By Cassandra Balentine
From camera technologies to modular tooling, some of the latest advancements in laser cutters benefit textile print environments. The September issue of Digital Output looks at the benefits of laser cutting. Here we share some of the newest products and advancements from leading laser cutting vendors.
AP Lazer’s newest innovation is the addition of a drag knife to its laser machines. Li points out that the drag knife attachment will cut regular vinyl, paper, fabric, and even a stencil that can be used for sandblasting. “The innovation is in the process of a patent application and will be released before the end of the year,” he shares.
James Stanaway, director of marketing, Epilog Laser, says an exciting development for Epilog Laser is its IRIS Camera Registration System, which provides laser operators a real-time image of the engraving table. “This gives users the opportunity to see and modify exactly where their cut lines or engraving graphics will be placed on the material. We find the camera system to be an invaluable tool as it greatly reduces material waste and job do overs.”
Matic differentiates itself from the competition with its full roll scanning capability. “The machine will scan an entire roll of fabrics finding the cut files, just like a facial recognition system and adjusting shrink/stretch factors. This is especially helpful for PSPs printing large files like displays and trade show booths. The printed file is scanned in its entirety, therefore the software knows if it has stretched or shrunk—there are no surprises when cutting the last portion of a big print,” says Christina Lefebvre, area sales manager, North America, Matic.
The latest advances in Kern Laser Systems’ laser add-ons for textiles are KVision and KDraw. “KVision is our camera registration device that allows for cutting of preprinted material by finding registration marks and adjusting the file to match the positioning of the textile on the bed of the laser. KDraw is our pneumatic pen marking tool, which is attached to the head of the laser and is typically used to mark sew lines or other markers on the textile for the next stage in the manufacturing process,” note Katlyn Dykhoff, marketing coordinator, and Adam Voigt, sales representative, Kern Laser Systems.
Mark Bibo, director, global field marketing, packaging, sign, and graphics, Lectra, says the versatility of being able to use the laser cutter and driven rotary tool on the same system is a huge advantage for Lectra customers. “Our patented dual laser belt makes this possible and enables our customers to laser or knife cut fabrics on a conveyorized table with excellent quality and throughput. Several software features further enhance textile cutting efficiencies and material yields. These include automatic common line detection and replace algorithms, automatic edge detection for roll tracking and for printed textiles, and camera-based print-to-cut registration marks to account for material stretch and/or shrinkage,” he shares.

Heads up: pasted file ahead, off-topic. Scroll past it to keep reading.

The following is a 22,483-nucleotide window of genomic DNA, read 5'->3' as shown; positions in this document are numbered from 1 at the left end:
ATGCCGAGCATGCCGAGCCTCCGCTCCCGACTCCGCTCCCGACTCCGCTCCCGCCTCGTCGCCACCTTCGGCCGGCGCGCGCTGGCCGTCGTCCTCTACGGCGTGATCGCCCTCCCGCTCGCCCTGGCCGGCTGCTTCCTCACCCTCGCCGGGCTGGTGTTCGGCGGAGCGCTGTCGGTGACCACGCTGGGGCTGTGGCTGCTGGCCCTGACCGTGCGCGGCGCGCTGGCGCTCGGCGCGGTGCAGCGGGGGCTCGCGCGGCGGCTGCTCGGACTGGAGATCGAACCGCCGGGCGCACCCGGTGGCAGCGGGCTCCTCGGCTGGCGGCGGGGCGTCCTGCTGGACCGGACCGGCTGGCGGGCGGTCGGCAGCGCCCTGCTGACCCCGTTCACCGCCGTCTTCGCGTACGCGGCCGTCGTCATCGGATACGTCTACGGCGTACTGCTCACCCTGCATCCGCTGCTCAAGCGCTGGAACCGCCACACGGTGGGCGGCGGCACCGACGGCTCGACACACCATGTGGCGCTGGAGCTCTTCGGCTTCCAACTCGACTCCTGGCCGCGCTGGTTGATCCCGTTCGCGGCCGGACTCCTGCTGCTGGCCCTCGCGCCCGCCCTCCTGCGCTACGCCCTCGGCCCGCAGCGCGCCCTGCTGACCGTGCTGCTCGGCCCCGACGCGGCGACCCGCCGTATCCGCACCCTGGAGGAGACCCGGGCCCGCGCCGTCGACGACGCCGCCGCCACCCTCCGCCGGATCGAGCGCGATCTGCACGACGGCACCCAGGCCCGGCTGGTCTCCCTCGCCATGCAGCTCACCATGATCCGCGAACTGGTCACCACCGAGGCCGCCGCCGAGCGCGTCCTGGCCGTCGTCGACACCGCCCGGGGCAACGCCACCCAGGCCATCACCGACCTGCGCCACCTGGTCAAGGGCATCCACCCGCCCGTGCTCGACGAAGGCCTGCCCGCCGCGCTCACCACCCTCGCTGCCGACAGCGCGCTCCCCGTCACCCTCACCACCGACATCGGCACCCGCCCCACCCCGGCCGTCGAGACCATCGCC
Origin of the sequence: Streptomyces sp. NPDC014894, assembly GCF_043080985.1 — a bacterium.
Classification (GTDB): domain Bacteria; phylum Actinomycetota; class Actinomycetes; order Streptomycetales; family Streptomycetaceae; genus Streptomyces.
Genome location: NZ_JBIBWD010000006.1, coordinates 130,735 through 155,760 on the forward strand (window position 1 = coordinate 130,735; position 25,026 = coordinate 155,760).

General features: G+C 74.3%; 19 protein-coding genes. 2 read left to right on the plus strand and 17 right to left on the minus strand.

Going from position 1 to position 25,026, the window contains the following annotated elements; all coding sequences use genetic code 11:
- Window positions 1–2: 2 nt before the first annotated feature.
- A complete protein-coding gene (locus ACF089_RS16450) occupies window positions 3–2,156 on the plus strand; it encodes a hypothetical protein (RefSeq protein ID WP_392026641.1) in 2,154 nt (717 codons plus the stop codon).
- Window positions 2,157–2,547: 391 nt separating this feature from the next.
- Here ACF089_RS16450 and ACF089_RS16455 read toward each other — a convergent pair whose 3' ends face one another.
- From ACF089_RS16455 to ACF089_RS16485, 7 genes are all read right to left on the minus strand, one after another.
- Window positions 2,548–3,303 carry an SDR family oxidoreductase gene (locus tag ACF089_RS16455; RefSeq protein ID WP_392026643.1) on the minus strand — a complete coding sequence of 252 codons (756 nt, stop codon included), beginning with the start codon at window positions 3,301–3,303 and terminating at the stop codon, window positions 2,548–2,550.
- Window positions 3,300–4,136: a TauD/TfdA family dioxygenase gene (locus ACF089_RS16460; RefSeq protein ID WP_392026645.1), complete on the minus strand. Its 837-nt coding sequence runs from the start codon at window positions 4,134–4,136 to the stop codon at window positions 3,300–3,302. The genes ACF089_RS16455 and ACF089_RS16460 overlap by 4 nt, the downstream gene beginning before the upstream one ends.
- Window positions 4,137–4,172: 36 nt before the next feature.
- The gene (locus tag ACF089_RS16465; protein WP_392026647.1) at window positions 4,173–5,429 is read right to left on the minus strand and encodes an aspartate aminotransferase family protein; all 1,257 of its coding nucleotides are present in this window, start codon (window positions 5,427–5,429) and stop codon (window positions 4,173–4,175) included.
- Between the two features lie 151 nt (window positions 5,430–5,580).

SEI Laser continuously improves its solutions for increased efficiency and quality. “We offer complete digital workflow integration and Industry 4.0 standards with the highest level of automation including unwinders and conveyors or bundle stackers,” shares Uli Kretzschmar, VP of SEI Laser sales, Matik, Inc.
With Summa’s OptiPower technology the laser beam remains focused and constant to guarantee a consistent cutting result over the complete cutting surface. Further, Summa laser cutters are classified under Class 1 with a closed cover system and thorough fume extraction. “The highly performant Summa laser cutters can boost productivity thanks to smart features such as the intelligent vision camera system and many convenient handling option. The Summa L Series laser cutting systems come with dedicated and production-oriented in-house GoProduce Laser Edition software, developed to handle jobs easy and efficiently,” notes Daphne Mertens, marketing and communication, Summa.
Trotec Laser streamlines workflow with the help of its Ruby laser software. It allows users to manipulate their designs and run jobs directly from the same software without the need for a third-party design program. Jobs and settings can also be saved for repeat use.
For textile applications—not limited to laser cutting— Beatrice Drury, marketing manager, Zund America, Inc., says Zünd offers a variety of hardware and workflow solutions, ranging from cradle feeders that allow for adjustable/tension-free advancing of stretch fabrics, automatic edge control and cut off, to software for cut-to-print registration, pattern matching, nesting, marking, labeling, and projection-guided picking/sorting.
This just a few of the products currently out there and changing the laser cutting landscape.
Sep2022, Digital Output